FibroGen Reports Phase 3 Study Failure of Roxadustat for the Treatment of Anemia in Patients with Myelodysplastic Syndromes
May 5, 2023
Rare Daily Staff
FibroGen reported that MATTERHORN, its phase 3 clinical study of roxadustat for treatment of anemia in patients with transfusion-dependent lower risk myelodysplastic syndromes did not meet its primary efficacy endpoint.
The proportion of patients who achieved red blood cell transfusion independence in the first 28 weeks was 47.5 percent for the roxadustat arm compared to 33.3 percent for placebo. The adverse event profile of roxadustat that was observed in the preliminary safety analysis was generally consistent with previous findings. Safety will be further evaluated at study completion.
A total of 140 patients were enrolled in MATTERHORN, a Phase 3, double-blind placebo-controlled study investigating the safety and efficacy of roxadustat for treatment of anemia in patients with lower risk transfusion-dependent myelodysplastic syndromes. The primary endpoint of the study is transfusion independence for ≥ 56 consecutive days during the first 28 weeks of treatment, and patients are followed for up to 52 weeks. The MATTERHORN study is sponsored and conducted by FibroGen and is part of FibroGen’s co-development collaborations with AstraZeneca and with Astellas Pharma Inc.
Myelodysplastic syndromes (MDS) are a group of disorders characterized by poorly formed or dysfunctional blood cells, resulting in chronic anemia in most patients. Annual incidence rates of MDS are estimated to be 4.9/100,000 adults in the U.S. Approximately 80 percent of MDS patients have anemia at the time of diagnosis and around 60 percent of MDS patients will experience severe anemia at some point during the course of their disease. Lower-risk MDS patients represent approximately 77 percent of the total diagnosed MDS population. Anemia in MDS patients is associated with increased risk of cardiovascular complications and the need for blood transfusion. Transfusion dependent MDS patients suffer higher rates of cardiac events, infections, and transformation to acute leukemia, and a decreased overall survival rate when compared with non-transfused patients with MDS, and decreased survival compared to an age-matched elderly population. In addition, anemia frequently leads to significant fatigue, cognitive dysfunction, and decreased quality of life. Currently, there are few options available for treating anemia in MDS. Patients with MDS typically rely on repeated blood transfusions and administration of ESAs.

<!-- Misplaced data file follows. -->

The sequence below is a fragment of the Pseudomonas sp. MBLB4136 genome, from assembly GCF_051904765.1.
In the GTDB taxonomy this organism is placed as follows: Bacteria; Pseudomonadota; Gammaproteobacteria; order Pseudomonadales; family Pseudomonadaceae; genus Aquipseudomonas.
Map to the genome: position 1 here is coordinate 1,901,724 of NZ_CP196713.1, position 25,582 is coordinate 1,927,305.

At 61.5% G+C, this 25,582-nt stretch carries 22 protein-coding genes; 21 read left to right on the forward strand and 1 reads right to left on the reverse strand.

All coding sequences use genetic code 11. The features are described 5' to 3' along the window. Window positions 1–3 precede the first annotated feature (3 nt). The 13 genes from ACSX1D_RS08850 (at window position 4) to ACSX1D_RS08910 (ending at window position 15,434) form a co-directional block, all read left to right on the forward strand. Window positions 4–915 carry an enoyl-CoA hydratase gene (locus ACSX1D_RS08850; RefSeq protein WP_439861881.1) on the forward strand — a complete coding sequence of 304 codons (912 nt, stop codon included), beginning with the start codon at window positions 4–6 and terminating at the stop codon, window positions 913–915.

Roxadustat, an oral medication, is the first in a new class of medicines comprising HIF-PH inhibitors that promote erythropoiesis, or red blood cell production, through increased endogenous production of erythropoietin, improved iron absorption and mobilization, and downregulation of hepcidin. Roxadustat is in clinical development for anemia of chronic kidney disease (CKD) and anemia associated with myelodysplastic syndromes (MDS), and for chemotherapy-induced anemia (CIA).
Roxadustat is approved in China, Europe, Japan, and numerous other countries for the treatment of anemia of CKD in adult patients on dialysis (DD) and not on dialysis (NDD). Several other licensing applications for roxadustat have been submitted by partners, Astellas and AstraZeneca, to regulatory authorities across the globe, and are currently under review.
Astellas and FibroGen are collaborating on the development and commercialization of roxadustat for the potential treatment of anemia in territories including Japan, Europe, Turkey, Russia, and the Commonwealth of Independent States, the Middle East, and South Africa. FibroGen and AstraZeneca are collaborating on the development and commercialization of roxadustat for the potential treatment of anemia in the U.S., China, and other markets not licensed to Astellas.
Photo: Mike Eisner, executive vice president, chief medical officer of FibroGen
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